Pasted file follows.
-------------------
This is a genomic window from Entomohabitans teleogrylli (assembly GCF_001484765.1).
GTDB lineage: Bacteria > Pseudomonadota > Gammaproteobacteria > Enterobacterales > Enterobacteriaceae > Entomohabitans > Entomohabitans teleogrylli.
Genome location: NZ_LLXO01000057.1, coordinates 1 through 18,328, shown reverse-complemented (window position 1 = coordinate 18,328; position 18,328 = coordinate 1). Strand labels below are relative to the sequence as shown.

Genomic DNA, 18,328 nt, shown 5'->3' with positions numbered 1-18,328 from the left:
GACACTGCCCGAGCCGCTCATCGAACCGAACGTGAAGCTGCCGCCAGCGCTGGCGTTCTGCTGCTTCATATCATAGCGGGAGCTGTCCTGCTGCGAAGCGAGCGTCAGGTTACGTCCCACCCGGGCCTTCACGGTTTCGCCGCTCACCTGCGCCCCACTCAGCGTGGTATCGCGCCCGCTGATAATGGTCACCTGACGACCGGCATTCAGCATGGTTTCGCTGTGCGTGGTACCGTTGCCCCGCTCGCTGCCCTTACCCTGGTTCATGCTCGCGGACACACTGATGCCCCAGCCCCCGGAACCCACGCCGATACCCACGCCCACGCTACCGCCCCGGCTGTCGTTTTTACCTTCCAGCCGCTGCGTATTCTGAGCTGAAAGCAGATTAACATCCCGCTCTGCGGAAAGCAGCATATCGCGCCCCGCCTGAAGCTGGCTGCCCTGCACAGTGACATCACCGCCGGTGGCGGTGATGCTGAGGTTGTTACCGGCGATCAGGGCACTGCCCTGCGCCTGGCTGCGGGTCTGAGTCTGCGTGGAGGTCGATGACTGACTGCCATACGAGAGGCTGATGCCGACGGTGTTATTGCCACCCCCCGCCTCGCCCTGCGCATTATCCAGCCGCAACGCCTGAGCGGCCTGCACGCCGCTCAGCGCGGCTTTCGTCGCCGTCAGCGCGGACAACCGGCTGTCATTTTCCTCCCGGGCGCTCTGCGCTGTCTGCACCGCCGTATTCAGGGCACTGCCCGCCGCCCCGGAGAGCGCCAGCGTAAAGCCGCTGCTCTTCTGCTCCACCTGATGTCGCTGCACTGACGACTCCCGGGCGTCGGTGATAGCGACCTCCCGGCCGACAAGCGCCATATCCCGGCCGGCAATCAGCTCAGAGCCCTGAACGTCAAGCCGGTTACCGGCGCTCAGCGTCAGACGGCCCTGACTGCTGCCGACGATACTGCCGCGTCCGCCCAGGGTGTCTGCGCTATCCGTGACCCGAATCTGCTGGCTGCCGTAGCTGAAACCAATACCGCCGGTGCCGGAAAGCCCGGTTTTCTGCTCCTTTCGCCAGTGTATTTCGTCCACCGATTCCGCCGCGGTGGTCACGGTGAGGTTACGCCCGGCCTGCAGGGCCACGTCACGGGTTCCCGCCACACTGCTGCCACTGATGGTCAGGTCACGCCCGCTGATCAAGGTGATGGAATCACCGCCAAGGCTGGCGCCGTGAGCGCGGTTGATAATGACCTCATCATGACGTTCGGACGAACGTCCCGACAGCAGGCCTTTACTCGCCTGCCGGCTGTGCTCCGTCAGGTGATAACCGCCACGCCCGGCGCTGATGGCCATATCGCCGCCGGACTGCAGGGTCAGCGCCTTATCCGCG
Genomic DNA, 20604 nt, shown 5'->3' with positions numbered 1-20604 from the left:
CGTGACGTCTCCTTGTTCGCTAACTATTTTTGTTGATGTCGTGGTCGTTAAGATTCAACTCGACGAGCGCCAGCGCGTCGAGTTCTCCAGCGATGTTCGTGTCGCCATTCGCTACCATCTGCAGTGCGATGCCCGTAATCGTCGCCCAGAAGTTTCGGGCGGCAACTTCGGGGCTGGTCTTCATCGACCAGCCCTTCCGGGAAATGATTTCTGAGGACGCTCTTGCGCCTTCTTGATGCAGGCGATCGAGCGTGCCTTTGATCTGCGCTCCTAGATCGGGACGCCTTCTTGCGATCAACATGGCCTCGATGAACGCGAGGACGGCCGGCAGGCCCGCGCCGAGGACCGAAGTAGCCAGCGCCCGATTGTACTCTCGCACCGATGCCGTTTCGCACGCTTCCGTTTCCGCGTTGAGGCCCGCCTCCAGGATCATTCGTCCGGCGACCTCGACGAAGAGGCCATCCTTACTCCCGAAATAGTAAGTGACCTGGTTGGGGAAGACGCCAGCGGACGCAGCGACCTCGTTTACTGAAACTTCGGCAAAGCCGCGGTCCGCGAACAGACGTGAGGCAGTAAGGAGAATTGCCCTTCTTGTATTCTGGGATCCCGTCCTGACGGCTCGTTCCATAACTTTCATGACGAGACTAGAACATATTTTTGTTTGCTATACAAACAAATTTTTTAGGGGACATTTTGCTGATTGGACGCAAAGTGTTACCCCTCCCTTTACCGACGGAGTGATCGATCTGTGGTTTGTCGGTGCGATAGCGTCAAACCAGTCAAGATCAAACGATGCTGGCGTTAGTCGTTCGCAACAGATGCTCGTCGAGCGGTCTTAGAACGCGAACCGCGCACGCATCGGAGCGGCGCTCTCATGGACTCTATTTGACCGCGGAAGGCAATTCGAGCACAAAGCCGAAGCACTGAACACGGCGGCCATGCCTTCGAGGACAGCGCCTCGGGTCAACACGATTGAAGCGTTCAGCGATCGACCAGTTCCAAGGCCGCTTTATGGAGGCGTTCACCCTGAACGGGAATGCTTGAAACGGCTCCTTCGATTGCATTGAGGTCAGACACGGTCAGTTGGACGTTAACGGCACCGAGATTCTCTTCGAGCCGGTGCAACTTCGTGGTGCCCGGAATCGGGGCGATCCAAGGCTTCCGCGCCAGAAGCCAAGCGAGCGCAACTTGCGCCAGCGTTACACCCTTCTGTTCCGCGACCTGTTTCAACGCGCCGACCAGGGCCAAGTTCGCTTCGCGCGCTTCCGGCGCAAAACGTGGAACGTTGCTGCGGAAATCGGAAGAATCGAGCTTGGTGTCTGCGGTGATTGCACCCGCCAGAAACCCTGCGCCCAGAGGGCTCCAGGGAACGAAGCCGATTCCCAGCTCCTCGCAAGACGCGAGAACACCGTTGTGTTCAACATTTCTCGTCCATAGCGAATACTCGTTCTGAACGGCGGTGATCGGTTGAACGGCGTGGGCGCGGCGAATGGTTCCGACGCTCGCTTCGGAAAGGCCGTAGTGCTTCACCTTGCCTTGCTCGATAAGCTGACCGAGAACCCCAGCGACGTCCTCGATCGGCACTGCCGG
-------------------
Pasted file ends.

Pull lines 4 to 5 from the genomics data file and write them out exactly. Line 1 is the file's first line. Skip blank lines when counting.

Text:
Genomic DNA, 18,328 nt, shown 5'->3' with positions numbered 1-18,328 from the left:
GACACTGCCCGAGCCGCTCATCGAACCGAACGTGAAGCTGCCGCCAGCGCTGGCGTTCTGCTGCTTCATATCATAGCGGGAGCTGTCCTGCTGCGAAGCGAGCGTCAGGTTACGTCCCACCCGGGCCTTCACGGTTTCGCCGCTCACCTGCGCCCCACTCAGCGTGGTATCGCGCCCGCTGATAATGGTCACCTGACGACCGGCATTCAGCATGGTTTCGCTGTGCGTGGTACCGTTGCCCCGCTCGCTGCCCTTACCCTGGTTCATGCTCGCGGACACACTGATGCCCCAGCCCCCGGAACCCACGCCGATACCCACGCCCACGCTACCGCCCCGGCTGTCGTTTTTACCTTCCAGCCGCTGCGTATTCTGAGCTGAAAGCAGATTAACATCCCGCTCTGCGGAAAGCAGCATATCGCGCCCCGCCTGAAGCTGGCTGCCCTGCACAGTGACATCACCGCCGGTGGCGGTGATGCTGAGGTTGTTACCGGCGATCAGGGCACTGCCCTGCGCCTGGCTGCGGGTCTGAGTCTGCGTGGAGGTCGATGACTGACTGCCATACGAGAGGCTGATGCCGACGGTGTTATTGCCACCCCCCGCCTCGCCCTGCGCATTATCCAGCCGCAACGCCTGAGCGGCCTGCACGCCGCTCAGCGCGGCTTTCGTCGCCGTCAGCGCGGACAACCGGCTGTCATTTTCCTCCCGGGCGCTCTGCGCTGTCTGCACCGCCGTATTCAGGGCACTGCCCGCCGCCCCGGAGAGCGCCAGCGTAAAGCCGCTGCTCTTCTGCTCCACCTGATGTCGCTGCACTGACGACTCCCGGGCGTCGGTGATAGCGACCTCCCGGCCGACAAGCGCCATATCCCGGCCGGCAATCAGCTCAGAGCCCTGAACGTCAAGCCGGTTACCGGCGCTCAGCGTCAGACGGCCCTGACTGCTGCCGACGATACTGCCGCGTCCGCCCAGGGTGTCTGCGCTATCCGTGACCCGAATCTGCTGGCTGCCGTAGCTGAAACCAATACCGCCGGTGCCGGAAAGCCCGGTTTTCTGCTCCTTTCGCCAGTGTATTTCGTCCACCGATTCCGCCGCGGTGGTCACGGTGAGGTTACGCCCGGCCTGCAGGGCCACGTCACGGGTTCCCGCCACACTGCTGCCACTGATGGTCAGGTCACGCCCGCTGATCAAGGTGATGGAATCACCGCCAAGGCTGGCGCCGTGAGCGCGGTTGATAATGACCTCATCATGACGTTCGGACGAACGTCCCGACAGCAGGCCTTTACTCGCCTGCCGGCTGTGCTCCGTCAGGTGATAACCGCCACGCCCGGCGCTGATGGCCATATCGCCGCCGGACTGCAGGGTCAGCGCCTTATCCGCG